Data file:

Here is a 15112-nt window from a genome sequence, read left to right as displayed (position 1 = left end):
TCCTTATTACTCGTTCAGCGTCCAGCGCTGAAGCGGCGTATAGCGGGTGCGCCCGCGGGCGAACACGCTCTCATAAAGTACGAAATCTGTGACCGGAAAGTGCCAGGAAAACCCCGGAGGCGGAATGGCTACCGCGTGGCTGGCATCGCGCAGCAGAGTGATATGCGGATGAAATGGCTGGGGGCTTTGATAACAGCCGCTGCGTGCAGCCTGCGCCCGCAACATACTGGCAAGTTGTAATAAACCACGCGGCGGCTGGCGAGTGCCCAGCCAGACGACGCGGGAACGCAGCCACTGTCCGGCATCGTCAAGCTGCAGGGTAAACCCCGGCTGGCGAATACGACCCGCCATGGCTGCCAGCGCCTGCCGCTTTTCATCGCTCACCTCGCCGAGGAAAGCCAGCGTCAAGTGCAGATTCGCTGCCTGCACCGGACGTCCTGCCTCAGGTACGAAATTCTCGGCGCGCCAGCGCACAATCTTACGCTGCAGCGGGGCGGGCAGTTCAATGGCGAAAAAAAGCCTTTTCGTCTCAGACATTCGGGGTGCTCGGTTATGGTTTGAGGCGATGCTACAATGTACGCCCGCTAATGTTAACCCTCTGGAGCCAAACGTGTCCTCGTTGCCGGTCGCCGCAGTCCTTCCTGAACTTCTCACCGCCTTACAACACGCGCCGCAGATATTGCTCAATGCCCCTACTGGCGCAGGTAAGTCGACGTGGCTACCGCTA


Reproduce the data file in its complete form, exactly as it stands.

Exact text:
Here is a 15112-nt window from a genome sequence, read left to right as displayed (position 1 = left end):
TCCTTATTACTCGTTCAGCGTCCAGCGCTGAAGCGGCGTATAGCGGGTGCGCCCGCGGGCGAACACGCTCTCATAAAGTACGAAATCTGTGACCGGAAAGTGCCAGGAAAACCCCGGAGGCGGAATGGCTACCGCGTGGCTGGCATCGCGCAGCAGAGTGATATGCGGATGAAATGGCTGGGGGCTTTGATAACAGCCGCTGCGTGCAGCCTGCGCCCGCAACATACTGGCAAGTTGTAATAAACCACGCGGCGGCTGGCGAGTGCCCAGCCAGACGACGCGGGAACGCAGCCACTGTCCGGCATCGTCAAGCTGCAGGGTAAACCCCGGCTGGCGAATACGACCCGCCATGGCTGCCAGCGCCTGCCGCTTTTCATCGCTCACCTCGCCGAGGAAAGCCAGCGTCAAGTGCAGATTCGCTGCCTGCACCGGACGTCCTGCCTCAGGTACGAAATTCTCGGCGCGCCAGCGCACAATCTTACGCTGCAGCGGGGCGGGCAGTTCAATGGCGAAAAAAAGCCTTTTCGTCTCAGACATTCGGGGTGCTCGGTTATGGTTTGAGGCGATGCTACAATGTACGCCCGCTAATGTTAACCCTCTGGAGCCAAACGTGTCCTCGTTGCCGGTCGCCGCAGTCCTTCCTGAACTTCTCACCGCCTTACAACACGCGCCGCAGATATTGCTCAATGCCCCTACTGGCGCAGGTAAGTCGACGTGGCTACCGCTA